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South Korea’s anxiety: talk of pre-emptive strikes on North Korean missile and nuclear facilities

South Korea’s March Toward a Strike-First Nuclear Policy An increasingly provocative North Korea and wavering U.S. support leave Seoul scrambling for more forceful defense options. WSJ  By DONALD KIRKOct. 25, 2016 Seoul

After years of hesitation, South Korean defense officials and members of President Park Geun-hye’s ruling Saenuri Party are openly discussing the possibility of pre-emptive strikes on North Korean missile and nuclear facilities. Increasingly, political figures are urging both their own government and the U.S. to go beyond the level of study promised by U.S. Secretary of State John Kerry and enshrine the right to respond to North Korean threats at least with the heaviest conventional weapons in their arsenal as a formal tenet of U.S. and Korean policy.

Nor is “strike first” the only demand gaining common currency among conservative Koreans. While North Korea’s leader, Kim Jong Un, orders missile and nuclear tests, voices are rising within the Saenuri for South Korea to develop its own nuclear deterrent. The U.S. has opposed proliferation ever since physicists at the Korea Atomic Energy Research Institute were discovered looking into it during the presidency of Ms. Park’s father, Park Chung-hee………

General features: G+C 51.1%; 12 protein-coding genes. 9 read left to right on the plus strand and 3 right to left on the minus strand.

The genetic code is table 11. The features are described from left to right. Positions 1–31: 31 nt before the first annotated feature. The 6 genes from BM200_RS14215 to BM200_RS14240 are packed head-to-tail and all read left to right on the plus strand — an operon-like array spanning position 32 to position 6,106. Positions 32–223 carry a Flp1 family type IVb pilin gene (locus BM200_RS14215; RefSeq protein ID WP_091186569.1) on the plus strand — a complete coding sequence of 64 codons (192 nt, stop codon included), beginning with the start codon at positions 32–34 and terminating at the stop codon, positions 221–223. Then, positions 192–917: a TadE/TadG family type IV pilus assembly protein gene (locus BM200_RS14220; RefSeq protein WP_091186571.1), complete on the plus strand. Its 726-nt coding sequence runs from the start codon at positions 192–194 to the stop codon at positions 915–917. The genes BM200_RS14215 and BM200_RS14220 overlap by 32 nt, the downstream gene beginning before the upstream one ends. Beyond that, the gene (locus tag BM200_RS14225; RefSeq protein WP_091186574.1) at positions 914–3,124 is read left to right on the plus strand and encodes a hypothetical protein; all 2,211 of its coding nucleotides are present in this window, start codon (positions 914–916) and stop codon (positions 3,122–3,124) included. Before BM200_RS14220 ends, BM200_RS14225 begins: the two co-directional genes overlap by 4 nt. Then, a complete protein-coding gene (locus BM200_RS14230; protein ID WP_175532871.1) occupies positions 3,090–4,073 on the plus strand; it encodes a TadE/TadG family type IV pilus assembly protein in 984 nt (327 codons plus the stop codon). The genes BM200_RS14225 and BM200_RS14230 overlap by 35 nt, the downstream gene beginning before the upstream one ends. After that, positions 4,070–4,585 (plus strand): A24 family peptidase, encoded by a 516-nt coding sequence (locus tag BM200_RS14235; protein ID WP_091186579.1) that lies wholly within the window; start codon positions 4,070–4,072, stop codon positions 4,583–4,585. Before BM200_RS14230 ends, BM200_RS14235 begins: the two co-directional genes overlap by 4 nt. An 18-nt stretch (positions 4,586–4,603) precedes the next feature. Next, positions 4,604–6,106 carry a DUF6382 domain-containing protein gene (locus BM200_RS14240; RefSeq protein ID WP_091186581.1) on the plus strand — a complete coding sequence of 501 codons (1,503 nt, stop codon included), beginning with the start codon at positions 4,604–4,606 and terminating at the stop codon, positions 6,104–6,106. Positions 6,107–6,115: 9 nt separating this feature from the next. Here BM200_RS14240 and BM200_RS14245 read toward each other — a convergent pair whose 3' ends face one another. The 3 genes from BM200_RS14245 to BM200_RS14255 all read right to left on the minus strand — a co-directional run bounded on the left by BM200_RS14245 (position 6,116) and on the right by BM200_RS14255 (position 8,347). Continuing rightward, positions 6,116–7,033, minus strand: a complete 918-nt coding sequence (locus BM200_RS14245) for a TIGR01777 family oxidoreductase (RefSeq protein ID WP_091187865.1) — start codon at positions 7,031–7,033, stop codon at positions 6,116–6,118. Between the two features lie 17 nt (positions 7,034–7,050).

Calls for a South Korean nuclear submarine are rising in tandem with North Korean missile testing. The North has a large submarine fleet—and has spread alarm by testing a ballistic missile fired from one of its subs.

One South Korean assembly member, Won Yoo-chul, derided longtime U.S. guarantees of a “nuclear umbrella” since the withdrawal of U.S. nuclear weapons from the South 25 years ago. “We cannot borrow an umbrella from a neighbor every time it rains,” he warned. “We need to have a raincoat and wear it ourselves.”

 The North Koreans for their part vow to strike first—against a nuclear-armed U.S. “We will not step back,” said Lee Yong Pil, an official at the North Korean Foreign Ministry, as long as the U.S. “has nuclear weapons off our coast, targeting our country, our capital and our Dear Leader, Kim Jong Un.”

U.S. and South Korean officials are talking openly about “decapitation” of the North Korean leadership in a quick strike at Pyongyang. If the word seems hyperbolic to Americans, North and South Koreans alike take it seriously. North Korea has said the term clearly shows why the North has to have a nuclear program “for self-defense” while many South Korean officials see “decapitation” as the ultimate solution—with or without nuclear weapons.

“Korea Massive Punishment and Retaliation” was the name the Koreans gave a massive exercise this month in the Yellow Sea in which the aircraft carrier USS Ronald Reagan led a joint U.S.-South Korean strike force. Their mission was more sharply defined than in previous war games. This time, said a Korean defense official, ships and planes focused specifically on imaginary North Korean nuclear and missile facilities, command headquarters—and Kim Jong Un…..http://www.wsj.com/articles/south-koreas-march-toward-a-strike-first-nuclear-policy-1477414963

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October 27, 2016 - Posted by | North Korea, South Korea, weapons and war

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